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Patent invalidation and revocation: what patent owners need to know

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IP Disputes

Patent owners spend a lot of time and money to secure a patent

It is important to be aware and avoid the risk of patent invalidation. Here's what you need to know.

Patent invalidation and revocation, image of the Wright brothers' plane

Photo by History in HD on Unsplash

Words by Todd Bateman
 
 

What are patent invalidation and patent revocation?

 

After a patent is awarded, it can be annulled, or its scope of protection restricted through a revocation or invalidation procedure. Thisis typically launched by a third party, who do so under a certain legal pretext.

For patent owners it is important to be aware of this potentially occurring and also avoid it where possible - should the patent be commercially critical to the business in question.

There are a number of reasons why this might occur.

For example, due to the huge number of applications, the examiner may only spend a limited amount of time and effort on each patent application during the patent examination process. When the examiners are under a lot of strain, and each examiner spends about two days on an invention on average this may limit the scope of the examiner's work is limited to preliminary screening and the scope of protection designation. It's not surprising that if the designation has a flaw, a competitor may contest the patent's validity.

Every year, a large number of patents are granted around the world, yet only a small percentage of them have significant economic value. Spending a significant amount of time processing each application and precisely defining the extent of protection is not cost-effective. It is more efficient to undertake preliminary screening during the examination process and then use the invalidation method to re-designate the boundaries of some high-value patents after the fact.

 

 

What is the process of patent invalidation and what are the factors involved?

 

Patent invalidation is the process of declaring a patent null and void. In the United Kingdom, the Patents Act 1977 governs the process by which patents can be invalidated. The act states that a patent can be invalidated on the grounds of lack of novelty, lack of inventive step, obviousness, insufficiency, or bad faith.

A patent can also be invalidated if the subject matter is not patentable, meaning it is not new, or if it does not meet the requirements of the act.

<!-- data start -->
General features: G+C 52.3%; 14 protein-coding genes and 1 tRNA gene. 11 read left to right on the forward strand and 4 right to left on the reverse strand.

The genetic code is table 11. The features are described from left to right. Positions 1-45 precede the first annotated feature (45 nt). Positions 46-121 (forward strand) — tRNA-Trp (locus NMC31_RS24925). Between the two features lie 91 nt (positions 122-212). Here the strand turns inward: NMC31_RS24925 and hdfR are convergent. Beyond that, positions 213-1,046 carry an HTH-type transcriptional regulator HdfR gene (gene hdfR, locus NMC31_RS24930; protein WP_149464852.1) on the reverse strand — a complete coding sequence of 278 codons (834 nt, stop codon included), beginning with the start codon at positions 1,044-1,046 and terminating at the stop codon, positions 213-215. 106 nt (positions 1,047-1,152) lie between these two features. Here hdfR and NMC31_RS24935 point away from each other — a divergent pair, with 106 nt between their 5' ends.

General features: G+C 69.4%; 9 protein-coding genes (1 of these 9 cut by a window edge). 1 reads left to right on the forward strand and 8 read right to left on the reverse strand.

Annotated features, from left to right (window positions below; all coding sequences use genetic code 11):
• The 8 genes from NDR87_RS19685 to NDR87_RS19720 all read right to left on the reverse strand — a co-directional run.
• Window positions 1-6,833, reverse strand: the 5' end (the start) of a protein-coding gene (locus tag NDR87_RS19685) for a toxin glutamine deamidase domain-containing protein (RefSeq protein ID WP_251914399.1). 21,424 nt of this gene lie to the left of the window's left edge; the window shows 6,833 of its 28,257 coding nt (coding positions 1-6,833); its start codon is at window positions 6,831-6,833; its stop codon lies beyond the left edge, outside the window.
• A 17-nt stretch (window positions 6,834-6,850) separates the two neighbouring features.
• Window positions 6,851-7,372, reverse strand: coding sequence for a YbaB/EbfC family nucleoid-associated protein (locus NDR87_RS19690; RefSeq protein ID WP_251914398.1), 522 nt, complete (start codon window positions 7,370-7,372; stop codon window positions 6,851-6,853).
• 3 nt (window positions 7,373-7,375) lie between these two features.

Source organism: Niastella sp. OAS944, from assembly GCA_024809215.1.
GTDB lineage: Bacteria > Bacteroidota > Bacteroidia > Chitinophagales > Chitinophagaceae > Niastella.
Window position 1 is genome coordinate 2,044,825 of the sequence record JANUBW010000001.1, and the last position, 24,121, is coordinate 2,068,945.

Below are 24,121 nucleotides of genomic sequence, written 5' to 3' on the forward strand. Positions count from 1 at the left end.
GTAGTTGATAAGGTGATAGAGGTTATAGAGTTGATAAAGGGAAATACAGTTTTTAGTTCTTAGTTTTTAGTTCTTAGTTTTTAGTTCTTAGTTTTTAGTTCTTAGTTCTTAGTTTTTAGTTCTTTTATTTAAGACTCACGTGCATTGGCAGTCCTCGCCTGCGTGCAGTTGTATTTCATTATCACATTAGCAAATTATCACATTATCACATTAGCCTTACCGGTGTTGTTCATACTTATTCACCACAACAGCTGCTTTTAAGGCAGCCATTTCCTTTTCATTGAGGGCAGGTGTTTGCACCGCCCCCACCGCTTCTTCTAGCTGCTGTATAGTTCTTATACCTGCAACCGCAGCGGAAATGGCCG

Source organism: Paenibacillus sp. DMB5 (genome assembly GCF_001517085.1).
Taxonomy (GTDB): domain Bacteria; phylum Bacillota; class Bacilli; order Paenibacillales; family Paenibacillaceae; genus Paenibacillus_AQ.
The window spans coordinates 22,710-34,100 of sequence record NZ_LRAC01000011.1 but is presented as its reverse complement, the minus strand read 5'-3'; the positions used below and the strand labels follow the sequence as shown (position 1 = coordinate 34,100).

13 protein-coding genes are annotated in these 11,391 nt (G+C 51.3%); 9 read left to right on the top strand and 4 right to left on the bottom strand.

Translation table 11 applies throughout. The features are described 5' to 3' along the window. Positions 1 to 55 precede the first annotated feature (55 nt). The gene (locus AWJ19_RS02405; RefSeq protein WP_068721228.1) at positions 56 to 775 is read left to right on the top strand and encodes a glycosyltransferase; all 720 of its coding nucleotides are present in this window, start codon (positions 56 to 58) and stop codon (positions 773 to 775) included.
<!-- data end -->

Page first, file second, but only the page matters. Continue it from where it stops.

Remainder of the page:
To invalidate a patent, a person must file a petition with the Intellectual Property Office. The petition must state the grounds on which the patent is being challenged, and must be accompanied by evidence.

The Intellectual Property Office will then decide whether to invalidate the patent. If the patent is found to be invalid, it will be removed from the register and the patent holder will no longer have exclusive rights to the invention.

 

 

How to avoid your patent being invalidated

 

There are a few key ways to avoid patent invalidation.

First, make sure to file for your patent as early as possible. The sooner you file, the less likely it is that someone else will beat you to the punch and file first.

Secondly, be as specific as possible in your patent application. The more detailed and specific your claims are, the less likely it is that your patent will be invalidated.

Finally, make sure to do your homework and research prior art thoroughly. If you are aware of what already exists, you can tailor your patent application to make sure your invention is truly novel and non-obvious.

All of these mitigate the factors that can come into play that would give rise to grounds for patent invalidation or revocation proceedings.

 

  
For more IP answers, review our FAQ section here.
 
Have received a threat of invalidation as it relates to your patent?
 
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Disclaimer: This FAQ should not be construed as legal advice on any specific facts. The contents are intended for general informational purposes only. You are urged to consult your own solicitor on any specific legal questions you may have.
 
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